Category Archives: Series

Sunrise

Finished Sunrise by Mike Mullin.  I received a copy for review.

Summary (from Goodreads):

“The Yellowstone supervolcano nearly wiped out the human race. Now, almost a year after the eruption, the survivors seem determined to finish the job. Communities wage war on each other, gangs of cannibals roam the countryside, and what little government survived the eruption has collapsed completely. The ham radio has gone silent. Sickness, cold, and starvation are the survivors’ constant companions.

When it becomes apparent that their home is no longer safe and adults are not facing the stark realities, Alex and Darla must create a community that can survive the ongoing disaster, an almost impossible task requiring even more guts and more smarts than ever — and unthinkable sacrifice. If they fail . . . they, their loved ones, and the few remaining survivors will perish.

This epic finale has the heart of Ashfall, the action of Ashen Winter, and a depth all its own, examining questions of responsibility and bravery, civilization and society, illuminated by the story of an unshakable love that transcends a post-apocalyptic world and even life itself.”

I absolutely loved this book and this series.  This book covers several years after the supervolcano at Yellowstone erupted, and things are not getting any better.

People are getting increasingly desperate to survive and people are beginning to band together more and more.  Sometimes that’s a good thing but generally not so much.

One of the most interesting things about end-of-the-world type books is that it tends to turn society on its head a little bit.  You know how now, money is so important and we judge people based on their job and office size?  In this world, money is absolutely worthless and the important jobs are the same ones that are mocked a little bit now.  Mechanical skills are the most important things ever, and many people don’t have them.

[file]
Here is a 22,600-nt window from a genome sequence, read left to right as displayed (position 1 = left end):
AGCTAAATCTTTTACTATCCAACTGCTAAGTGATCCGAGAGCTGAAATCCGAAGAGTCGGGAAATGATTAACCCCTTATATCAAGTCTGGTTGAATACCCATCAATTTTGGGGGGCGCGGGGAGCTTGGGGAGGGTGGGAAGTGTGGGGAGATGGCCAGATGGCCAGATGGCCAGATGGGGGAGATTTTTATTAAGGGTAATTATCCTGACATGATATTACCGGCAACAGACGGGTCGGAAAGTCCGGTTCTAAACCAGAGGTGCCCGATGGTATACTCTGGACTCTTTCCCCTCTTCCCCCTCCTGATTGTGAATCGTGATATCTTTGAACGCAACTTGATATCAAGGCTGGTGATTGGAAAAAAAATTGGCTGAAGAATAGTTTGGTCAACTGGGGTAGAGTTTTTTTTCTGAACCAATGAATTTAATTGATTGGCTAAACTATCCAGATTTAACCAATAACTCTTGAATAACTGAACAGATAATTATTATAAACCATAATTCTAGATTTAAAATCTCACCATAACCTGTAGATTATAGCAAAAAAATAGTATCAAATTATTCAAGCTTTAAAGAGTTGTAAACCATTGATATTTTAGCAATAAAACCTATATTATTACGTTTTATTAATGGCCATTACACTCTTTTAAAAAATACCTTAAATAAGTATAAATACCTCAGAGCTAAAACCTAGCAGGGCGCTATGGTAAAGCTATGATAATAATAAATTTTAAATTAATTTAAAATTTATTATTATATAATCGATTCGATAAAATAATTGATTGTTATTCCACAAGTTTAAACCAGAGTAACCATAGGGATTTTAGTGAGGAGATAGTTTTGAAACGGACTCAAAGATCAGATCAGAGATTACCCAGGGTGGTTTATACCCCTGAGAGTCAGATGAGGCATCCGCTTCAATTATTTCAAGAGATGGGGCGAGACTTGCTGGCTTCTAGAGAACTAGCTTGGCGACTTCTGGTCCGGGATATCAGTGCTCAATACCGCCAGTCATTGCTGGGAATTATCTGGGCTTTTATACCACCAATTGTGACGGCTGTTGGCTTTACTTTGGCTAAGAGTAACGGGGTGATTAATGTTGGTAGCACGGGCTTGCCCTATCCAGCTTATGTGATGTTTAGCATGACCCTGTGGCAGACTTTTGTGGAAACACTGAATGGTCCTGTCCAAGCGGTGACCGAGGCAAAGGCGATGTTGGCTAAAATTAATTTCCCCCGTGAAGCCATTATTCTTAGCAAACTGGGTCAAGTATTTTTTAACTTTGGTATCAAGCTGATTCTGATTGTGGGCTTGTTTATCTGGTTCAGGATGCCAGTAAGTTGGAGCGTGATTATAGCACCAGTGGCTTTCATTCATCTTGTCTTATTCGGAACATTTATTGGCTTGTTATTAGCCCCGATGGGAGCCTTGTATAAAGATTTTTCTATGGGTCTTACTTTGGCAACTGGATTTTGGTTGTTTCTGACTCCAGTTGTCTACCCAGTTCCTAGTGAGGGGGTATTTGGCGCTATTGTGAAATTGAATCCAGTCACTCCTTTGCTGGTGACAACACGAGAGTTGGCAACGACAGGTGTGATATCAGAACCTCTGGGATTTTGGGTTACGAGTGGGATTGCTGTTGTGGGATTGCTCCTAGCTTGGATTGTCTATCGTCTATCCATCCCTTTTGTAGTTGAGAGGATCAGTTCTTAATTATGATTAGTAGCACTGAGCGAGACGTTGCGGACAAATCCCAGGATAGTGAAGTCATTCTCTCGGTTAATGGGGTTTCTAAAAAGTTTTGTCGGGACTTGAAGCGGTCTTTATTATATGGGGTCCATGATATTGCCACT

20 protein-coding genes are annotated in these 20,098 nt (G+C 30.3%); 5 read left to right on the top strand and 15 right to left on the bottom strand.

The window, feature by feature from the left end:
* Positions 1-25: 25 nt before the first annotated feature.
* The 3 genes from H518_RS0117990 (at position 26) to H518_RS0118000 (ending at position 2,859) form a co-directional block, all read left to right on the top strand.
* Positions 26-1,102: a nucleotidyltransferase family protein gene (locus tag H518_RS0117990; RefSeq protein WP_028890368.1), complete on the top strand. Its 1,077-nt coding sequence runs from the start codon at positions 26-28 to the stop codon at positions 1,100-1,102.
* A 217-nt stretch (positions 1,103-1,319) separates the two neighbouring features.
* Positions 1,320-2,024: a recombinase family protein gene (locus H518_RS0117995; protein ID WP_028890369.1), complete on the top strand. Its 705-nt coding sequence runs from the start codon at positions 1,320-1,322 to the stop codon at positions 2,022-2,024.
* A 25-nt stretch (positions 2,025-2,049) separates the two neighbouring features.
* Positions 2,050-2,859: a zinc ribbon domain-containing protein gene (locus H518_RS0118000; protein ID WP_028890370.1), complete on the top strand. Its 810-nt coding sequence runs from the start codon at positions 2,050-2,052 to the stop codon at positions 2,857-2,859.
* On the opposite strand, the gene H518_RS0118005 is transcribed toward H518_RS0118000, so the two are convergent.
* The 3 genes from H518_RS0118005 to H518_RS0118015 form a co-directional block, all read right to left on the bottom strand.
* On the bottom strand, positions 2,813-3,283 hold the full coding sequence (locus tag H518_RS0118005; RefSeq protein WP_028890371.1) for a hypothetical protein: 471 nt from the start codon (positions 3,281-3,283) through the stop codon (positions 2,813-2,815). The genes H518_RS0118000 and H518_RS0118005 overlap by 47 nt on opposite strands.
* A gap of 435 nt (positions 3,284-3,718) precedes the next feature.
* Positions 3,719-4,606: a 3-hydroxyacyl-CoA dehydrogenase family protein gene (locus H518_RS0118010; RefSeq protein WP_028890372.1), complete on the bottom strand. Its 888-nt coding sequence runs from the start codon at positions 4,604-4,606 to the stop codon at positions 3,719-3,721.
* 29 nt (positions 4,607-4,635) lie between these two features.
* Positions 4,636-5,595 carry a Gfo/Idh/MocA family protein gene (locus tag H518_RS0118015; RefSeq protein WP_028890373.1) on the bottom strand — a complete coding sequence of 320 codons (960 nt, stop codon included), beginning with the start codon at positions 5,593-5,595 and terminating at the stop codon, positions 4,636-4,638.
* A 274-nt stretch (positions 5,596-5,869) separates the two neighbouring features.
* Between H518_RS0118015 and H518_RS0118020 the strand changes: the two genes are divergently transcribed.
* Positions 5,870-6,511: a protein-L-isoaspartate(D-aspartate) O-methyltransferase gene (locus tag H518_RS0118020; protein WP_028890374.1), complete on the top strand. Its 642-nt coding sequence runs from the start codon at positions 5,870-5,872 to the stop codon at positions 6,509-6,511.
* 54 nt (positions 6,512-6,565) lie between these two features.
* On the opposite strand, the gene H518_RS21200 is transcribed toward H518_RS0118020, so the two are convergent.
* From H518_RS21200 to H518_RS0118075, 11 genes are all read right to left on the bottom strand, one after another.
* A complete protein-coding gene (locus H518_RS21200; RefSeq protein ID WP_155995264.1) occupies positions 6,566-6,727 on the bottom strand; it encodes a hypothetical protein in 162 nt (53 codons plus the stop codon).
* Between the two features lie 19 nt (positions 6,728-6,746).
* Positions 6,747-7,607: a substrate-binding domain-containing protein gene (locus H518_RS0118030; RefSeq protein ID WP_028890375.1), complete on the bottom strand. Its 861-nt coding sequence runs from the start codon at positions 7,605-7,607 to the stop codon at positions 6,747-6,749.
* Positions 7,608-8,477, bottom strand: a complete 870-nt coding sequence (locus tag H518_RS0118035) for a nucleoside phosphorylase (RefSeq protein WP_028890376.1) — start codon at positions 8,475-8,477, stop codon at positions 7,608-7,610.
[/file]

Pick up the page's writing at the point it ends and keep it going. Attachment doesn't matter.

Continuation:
Also, since a lot of the things we take for granted aren’t around anymore, simple things become absolutely daunting.   (As an added bonus, even if you can find a car that works and enough space to drive it, any leftover gas has long since gone stale.)

I absolutely cannot wait to see what Mike Mullin does next.  Highly recommended.

 

Rose and the Lost Princess

Finished Rose and the Lost Princess by Holly Webb.  I received a copy from the publisher.

Summary (from Goodreads):

The second spellbinding adventure with Rose… Turning the worn pages of her spell book, Rose can’t believe how much her life has changed. Once a poor orphan, and now an apprentice to the King’s chief magician! But when the country’s beloved Princess vanishes, everything changes. As rumours of dark magic fly through the city, the King asks Rose for help. She must find the missing Princess – before all is lost.

I absolutely love this charming series.

Rose is a fantastic heroine.  She’s clever and brave and so much more capable than she thinks she is.

This book is perfect for middlegrade readers.  It approaches creepiness but doesn’t get too scary (although to be fair, I’ve been told my scary meter is broken).

I love how plausible this book seems.  Obviously there’s no such thing as magic, but reading this, it seems so possible.  I also appreciate how quickly everyone turns on the magicians once there’s a chance that the princess was harmed, or could be harmed.  I think it’s very much human nature to find and attack a scapegoat.  (This aspect of the book would lend itself to discussions with children.)

Highly recommended.

The Stag Lord cover reveal

Stag Lord full jacket

This is the front and back of The Stag Lord (out in late October) by Darby Karchut, writing as Darby Kaye.  Darby’s been one of my favorite authors for years now and I’m so excited for everyone to get to read this book.  I believe it’s her best yet, and that’s not just because I’m the publicist for it (!!!!!!).

Jacket copy:

“On the run across America from a vengeful shape-shifter, Bannerman ‘Bann’ Boru has only one thing on his mind: keeping himself and his young son, Cor, alive.

At any cost.

Until he meets Shay Doyle, healer and member of a secret group of immortal Celtic warriors, the Tuatha De Danaan, living in modern-day Colorado. When Cor is injured, Bannerman is forced to accept her help. He quickly realizes the golden-haired healer is shield maiden tough and can hold her own on the field of battle with the big boys. And Shay soon discovers that there is more to Bann than meets the eye.

Now, with the shape-shifter Cernunnos teaming up with the local pack of Fir Bolgs (Bronze Age creatures with a nasty taste for children), Bannerman, Shay, her wolf-dog Max and the rest of the Doyle clan must figure out how to battle one insane god.”

This book is highly, highly recommended.  And again, how stunning is that cover?  (Designed by Errick Nunnally.)

A Whisper in Time Blog Hop